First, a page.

Salter-Harris II fractures of the distal tibia affect children frequently, and when they are displaced present a treatment dilemma. Treatment primarily aims to restore alignment and prevent premature physeal closure, as this can lead to angular deformity, limb length difference, or both. Current literature is of poor methodological quality and is contradictory as to whether conservative or surgical management is superior in avoiding complications and adverse outcomes. A state of clinical equipoise exists regarding whether displaced distal tibial Salter-Harris II fractures in children should be treated with surgery to achieve anatomical reduction, or whether cast treatment alone will lead to a satisfactory outcome. Systematic review and meta-analysis has concluded that high-quality prospective multicentre research is needed to answer this question. The Outcomes of Displaced Distal tibial fractures: Surgery Or Casts in KidS (ODD SOCKS) trial, funded by the National Institute for Health and Care Research, aims to provide this high-quality research in order to answer this question, which has been identified as a top-five research priority by the British Society for Children's Orthopaedic Surgery.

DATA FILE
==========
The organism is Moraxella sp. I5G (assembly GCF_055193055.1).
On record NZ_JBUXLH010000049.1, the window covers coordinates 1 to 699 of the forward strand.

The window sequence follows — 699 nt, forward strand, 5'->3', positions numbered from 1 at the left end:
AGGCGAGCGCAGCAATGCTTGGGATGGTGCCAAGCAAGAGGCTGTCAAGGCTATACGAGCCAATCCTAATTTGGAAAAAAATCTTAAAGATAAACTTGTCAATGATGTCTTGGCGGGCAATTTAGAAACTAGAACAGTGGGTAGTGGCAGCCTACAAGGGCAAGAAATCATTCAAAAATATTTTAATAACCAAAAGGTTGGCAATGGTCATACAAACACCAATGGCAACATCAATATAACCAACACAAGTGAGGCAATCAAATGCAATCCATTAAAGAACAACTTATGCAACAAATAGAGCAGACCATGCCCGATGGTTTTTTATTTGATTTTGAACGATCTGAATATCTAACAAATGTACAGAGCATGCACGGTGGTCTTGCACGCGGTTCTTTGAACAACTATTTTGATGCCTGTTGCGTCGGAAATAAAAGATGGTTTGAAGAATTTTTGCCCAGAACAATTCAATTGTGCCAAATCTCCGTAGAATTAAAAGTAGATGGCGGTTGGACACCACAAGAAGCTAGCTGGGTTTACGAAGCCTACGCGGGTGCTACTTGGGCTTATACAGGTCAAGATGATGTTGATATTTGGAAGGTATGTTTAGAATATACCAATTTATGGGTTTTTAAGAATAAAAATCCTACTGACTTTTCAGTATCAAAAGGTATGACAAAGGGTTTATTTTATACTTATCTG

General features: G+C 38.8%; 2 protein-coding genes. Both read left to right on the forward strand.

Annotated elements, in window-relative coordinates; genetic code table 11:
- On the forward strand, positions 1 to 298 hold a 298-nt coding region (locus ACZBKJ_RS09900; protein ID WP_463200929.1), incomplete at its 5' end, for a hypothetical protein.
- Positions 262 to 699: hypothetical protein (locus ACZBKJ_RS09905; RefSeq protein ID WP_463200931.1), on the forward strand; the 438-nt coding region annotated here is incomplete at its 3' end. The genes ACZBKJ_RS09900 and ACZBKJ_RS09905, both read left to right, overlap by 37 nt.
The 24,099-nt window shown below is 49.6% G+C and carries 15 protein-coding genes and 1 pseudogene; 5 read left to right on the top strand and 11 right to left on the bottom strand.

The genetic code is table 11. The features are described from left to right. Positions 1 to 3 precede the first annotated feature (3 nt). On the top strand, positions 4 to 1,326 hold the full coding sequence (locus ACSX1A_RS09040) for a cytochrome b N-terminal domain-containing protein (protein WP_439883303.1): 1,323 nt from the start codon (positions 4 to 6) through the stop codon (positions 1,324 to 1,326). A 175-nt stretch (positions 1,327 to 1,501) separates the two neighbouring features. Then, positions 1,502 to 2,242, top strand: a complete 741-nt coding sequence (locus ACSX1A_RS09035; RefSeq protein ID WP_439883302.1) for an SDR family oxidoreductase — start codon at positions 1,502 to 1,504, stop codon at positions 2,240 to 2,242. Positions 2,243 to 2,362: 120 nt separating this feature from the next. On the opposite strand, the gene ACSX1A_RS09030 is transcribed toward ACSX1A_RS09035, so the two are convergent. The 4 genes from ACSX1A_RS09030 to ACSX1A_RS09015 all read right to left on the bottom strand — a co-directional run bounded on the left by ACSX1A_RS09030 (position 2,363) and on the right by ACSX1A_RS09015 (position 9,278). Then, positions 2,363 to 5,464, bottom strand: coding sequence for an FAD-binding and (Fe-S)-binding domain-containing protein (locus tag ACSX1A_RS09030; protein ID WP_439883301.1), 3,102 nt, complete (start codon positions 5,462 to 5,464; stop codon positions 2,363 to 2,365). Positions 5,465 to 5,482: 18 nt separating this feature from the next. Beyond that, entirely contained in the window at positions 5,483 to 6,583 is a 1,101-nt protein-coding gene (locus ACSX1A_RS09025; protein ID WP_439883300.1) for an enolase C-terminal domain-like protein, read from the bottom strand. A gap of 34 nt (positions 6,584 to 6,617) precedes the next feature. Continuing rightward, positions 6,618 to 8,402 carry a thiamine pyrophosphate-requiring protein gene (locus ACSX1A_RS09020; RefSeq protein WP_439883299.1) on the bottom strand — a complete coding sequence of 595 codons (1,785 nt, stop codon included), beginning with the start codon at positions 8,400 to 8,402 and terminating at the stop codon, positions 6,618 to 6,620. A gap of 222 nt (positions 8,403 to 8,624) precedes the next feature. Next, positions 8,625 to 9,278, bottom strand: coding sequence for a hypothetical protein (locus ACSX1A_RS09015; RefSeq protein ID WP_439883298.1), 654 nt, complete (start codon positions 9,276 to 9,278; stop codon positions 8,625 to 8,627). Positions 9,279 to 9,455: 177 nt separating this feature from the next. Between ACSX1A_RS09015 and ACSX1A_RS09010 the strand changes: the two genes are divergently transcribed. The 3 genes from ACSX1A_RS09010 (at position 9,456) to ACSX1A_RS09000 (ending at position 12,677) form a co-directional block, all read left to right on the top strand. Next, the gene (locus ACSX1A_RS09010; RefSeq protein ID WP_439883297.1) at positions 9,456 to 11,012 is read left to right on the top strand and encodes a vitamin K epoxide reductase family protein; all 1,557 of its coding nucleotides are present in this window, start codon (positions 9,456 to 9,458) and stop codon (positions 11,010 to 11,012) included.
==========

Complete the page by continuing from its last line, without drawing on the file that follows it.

Bone joint j
471 - 473
Child, Humans, Tibia, Prospective Studies, Growth Plate, Tibial Fractures, Orthopedics, Salter-Harris Fractures